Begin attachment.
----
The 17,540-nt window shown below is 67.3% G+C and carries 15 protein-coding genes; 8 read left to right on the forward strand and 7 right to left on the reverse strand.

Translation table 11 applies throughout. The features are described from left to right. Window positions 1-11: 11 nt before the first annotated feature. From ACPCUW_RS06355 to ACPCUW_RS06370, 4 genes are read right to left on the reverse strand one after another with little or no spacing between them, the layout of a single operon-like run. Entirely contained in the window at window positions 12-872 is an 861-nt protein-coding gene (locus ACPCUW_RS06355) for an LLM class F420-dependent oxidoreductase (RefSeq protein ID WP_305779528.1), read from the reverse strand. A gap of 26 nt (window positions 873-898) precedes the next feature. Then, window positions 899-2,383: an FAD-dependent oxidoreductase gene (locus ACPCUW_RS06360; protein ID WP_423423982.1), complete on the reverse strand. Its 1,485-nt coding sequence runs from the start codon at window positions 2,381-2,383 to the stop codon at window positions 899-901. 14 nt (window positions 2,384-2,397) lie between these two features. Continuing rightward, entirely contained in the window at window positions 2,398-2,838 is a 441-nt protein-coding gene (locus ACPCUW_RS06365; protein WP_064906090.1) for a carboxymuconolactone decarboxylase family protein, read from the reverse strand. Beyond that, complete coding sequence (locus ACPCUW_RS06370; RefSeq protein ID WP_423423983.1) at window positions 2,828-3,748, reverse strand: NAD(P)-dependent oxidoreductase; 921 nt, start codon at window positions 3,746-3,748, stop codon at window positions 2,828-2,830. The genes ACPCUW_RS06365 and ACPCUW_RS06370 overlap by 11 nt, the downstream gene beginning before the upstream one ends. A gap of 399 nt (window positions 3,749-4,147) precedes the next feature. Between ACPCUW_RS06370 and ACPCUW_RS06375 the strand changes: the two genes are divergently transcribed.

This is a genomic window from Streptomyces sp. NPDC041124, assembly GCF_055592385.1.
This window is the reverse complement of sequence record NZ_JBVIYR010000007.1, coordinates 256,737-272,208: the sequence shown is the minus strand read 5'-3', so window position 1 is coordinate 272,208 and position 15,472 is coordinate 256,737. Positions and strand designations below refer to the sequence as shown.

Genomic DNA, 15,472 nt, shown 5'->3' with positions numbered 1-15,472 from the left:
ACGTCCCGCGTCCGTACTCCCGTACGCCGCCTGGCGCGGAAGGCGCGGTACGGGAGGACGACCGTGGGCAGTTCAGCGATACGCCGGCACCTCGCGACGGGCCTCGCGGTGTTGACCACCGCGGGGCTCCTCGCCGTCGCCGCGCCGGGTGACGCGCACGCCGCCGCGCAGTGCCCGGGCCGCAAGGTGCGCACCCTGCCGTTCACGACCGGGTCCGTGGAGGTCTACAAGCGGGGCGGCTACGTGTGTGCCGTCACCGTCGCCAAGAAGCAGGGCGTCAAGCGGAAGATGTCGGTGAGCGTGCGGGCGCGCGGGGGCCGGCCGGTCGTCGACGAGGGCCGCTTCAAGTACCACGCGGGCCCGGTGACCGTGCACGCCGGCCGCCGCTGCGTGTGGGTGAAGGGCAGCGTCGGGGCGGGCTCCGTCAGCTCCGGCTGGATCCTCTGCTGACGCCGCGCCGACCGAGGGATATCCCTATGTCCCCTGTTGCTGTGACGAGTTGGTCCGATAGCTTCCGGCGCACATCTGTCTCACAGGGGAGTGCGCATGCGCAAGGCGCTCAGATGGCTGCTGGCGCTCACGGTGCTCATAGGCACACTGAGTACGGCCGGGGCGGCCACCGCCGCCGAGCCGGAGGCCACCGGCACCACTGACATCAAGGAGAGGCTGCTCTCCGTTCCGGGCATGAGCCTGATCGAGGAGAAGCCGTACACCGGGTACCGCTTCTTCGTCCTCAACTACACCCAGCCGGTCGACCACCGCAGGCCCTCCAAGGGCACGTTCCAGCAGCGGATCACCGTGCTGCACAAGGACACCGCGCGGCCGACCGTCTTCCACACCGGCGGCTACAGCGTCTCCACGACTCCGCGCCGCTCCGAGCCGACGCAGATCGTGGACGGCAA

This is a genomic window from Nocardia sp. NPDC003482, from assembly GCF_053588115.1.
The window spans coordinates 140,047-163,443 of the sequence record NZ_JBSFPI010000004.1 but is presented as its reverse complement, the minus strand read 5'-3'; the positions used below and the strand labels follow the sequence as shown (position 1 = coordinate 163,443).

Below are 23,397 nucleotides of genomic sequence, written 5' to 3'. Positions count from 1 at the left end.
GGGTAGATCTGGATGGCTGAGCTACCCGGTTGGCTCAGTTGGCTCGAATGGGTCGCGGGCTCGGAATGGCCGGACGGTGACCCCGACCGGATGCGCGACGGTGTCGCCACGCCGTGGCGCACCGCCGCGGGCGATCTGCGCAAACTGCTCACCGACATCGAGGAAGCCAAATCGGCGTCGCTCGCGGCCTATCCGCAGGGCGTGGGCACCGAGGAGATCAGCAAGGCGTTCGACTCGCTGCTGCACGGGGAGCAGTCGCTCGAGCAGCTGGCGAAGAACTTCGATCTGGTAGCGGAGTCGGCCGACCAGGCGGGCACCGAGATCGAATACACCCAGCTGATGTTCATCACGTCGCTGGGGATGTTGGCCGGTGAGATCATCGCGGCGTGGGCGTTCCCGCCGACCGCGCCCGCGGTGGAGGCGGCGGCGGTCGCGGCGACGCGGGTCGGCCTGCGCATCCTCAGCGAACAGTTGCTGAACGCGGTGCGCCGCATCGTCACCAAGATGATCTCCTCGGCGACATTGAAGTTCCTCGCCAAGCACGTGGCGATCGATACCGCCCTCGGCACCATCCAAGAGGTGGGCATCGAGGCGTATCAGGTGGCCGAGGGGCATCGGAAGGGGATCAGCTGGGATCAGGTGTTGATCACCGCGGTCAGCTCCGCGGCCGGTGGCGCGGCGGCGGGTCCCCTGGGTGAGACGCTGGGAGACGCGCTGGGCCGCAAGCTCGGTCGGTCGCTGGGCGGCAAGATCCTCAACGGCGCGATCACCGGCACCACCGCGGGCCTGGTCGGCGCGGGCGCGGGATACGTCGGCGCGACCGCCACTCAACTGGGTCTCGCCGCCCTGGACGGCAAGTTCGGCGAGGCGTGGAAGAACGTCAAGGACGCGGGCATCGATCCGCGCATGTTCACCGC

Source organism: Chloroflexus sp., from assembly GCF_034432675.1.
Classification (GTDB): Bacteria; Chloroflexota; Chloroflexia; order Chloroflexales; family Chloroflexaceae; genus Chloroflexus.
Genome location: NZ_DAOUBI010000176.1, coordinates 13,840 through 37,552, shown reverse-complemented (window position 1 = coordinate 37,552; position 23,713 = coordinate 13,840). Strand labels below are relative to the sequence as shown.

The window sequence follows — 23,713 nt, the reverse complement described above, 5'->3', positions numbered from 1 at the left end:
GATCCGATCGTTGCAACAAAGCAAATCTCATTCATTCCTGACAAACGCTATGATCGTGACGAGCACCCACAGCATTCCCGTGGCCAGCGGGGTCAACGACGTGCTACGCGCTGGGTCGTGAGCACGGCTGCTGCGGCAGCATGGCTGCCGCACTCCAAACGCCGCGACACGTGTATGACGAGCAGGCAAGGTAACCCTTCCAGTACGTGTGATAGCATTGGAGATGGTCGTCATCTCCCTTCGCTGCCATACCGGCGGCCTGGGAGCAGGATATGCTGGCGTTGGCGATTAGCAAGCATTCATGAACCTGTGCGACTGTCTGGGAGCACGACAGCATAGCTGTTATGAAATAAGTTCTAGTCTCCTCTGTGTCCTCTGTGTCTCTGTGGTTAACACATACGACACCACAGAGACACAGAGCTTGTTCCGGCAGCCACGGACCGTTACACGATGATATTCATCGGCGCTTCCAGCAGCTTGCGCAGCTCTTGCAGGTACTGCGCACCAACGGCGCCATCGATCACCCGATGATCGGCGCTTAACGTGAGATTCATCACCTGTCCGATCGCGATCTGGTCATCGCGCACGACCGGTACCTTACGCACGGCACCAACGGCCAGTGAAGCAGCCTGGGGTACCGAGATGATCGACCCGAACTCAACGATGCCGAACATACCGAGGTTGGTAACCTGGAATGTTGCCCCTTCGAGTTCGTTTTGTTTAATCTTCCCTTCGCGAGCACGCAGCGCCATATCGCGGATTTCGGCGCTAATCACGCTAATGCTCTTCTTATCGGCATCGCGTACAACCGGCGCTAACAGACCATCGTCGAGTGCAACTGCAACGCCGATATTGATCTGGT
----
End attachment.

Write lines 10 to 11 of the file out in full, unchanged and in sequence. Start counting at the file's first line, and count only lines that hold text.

GGGTAGATCTGGATGGCTGAGCTACCCGGTTGGCTCAGTTGGCTCGAATGGGTCGCGGGCTCGGAATGGCCGGACGGTGACCCCGACCGGATGCGCGACGGTGTCGCCACGCCGTGGCGCACCGCCGCGGGCGATCTGCGCAAACTGCTCACCGACATCGAGGAAGCCAAATCGGCGTCGCTCGCGGCCTATCCGCAGGGCGTGGGCACCGAGGAGATCAGCAAGGCGTTCGACTCGCTGCTGCACGGGGAGCAGTCGCTCGAGCAGCTGGCGAAGAACTTCGATCTGGTAGCGGAGTCGGCCGACCAGGCGGGCACCGAGATCGAATACACCCAGCTGATGTTCATCACGTCGCTGGGGATGTTGGCCGGTGAGATCATCGCGGCGTGGGCGTTCCCGCCGACCGCGCCCGCGGTGGAGGCGGCGGCGGTCGCGGCGACGCGGGTCGGCCTGCGCATCCTCAGCGAACAGTTGCTGAACGCGGTGCGCCGCATCGTCACCAAGATGATCTCCTCGGCGACATTGAAGTTCCTCGCCAAGCACGTGGCGATCGATACCGCCCTCGGCACCATCCAAGAGGTGGGCATCGAGGCGTATCAGGTGGCCGAGGGGCATCGGAAGGGGATCAGCTGGGATCAGGTGTTGATCACCGCGGTCAGCTCCGCGGCCGGTGGCGCGGCGGCGGGTCCCCTGGGTGAGACGCTGGGAGACGCGCTGGGCCGCAAGCTCGGTCGGTCGCTGGGCGGCAAGATCCTCAACGGCGCGATCACCGGCACCACCGCGGGCCTGGTCGGCGCGGGCGCGGGATACGTCGGCGCGACCGCCACTCAACTGGGTCTCGCCGCCCTGGACGGCAAGTTCGGCGAGGCGTGGAAGAACGTCAAGGACGCGGGCATCGATCCGCGCATGTTCACCGC

Source organism: Chloroflexus sp., from assembly GCF_034432675.1.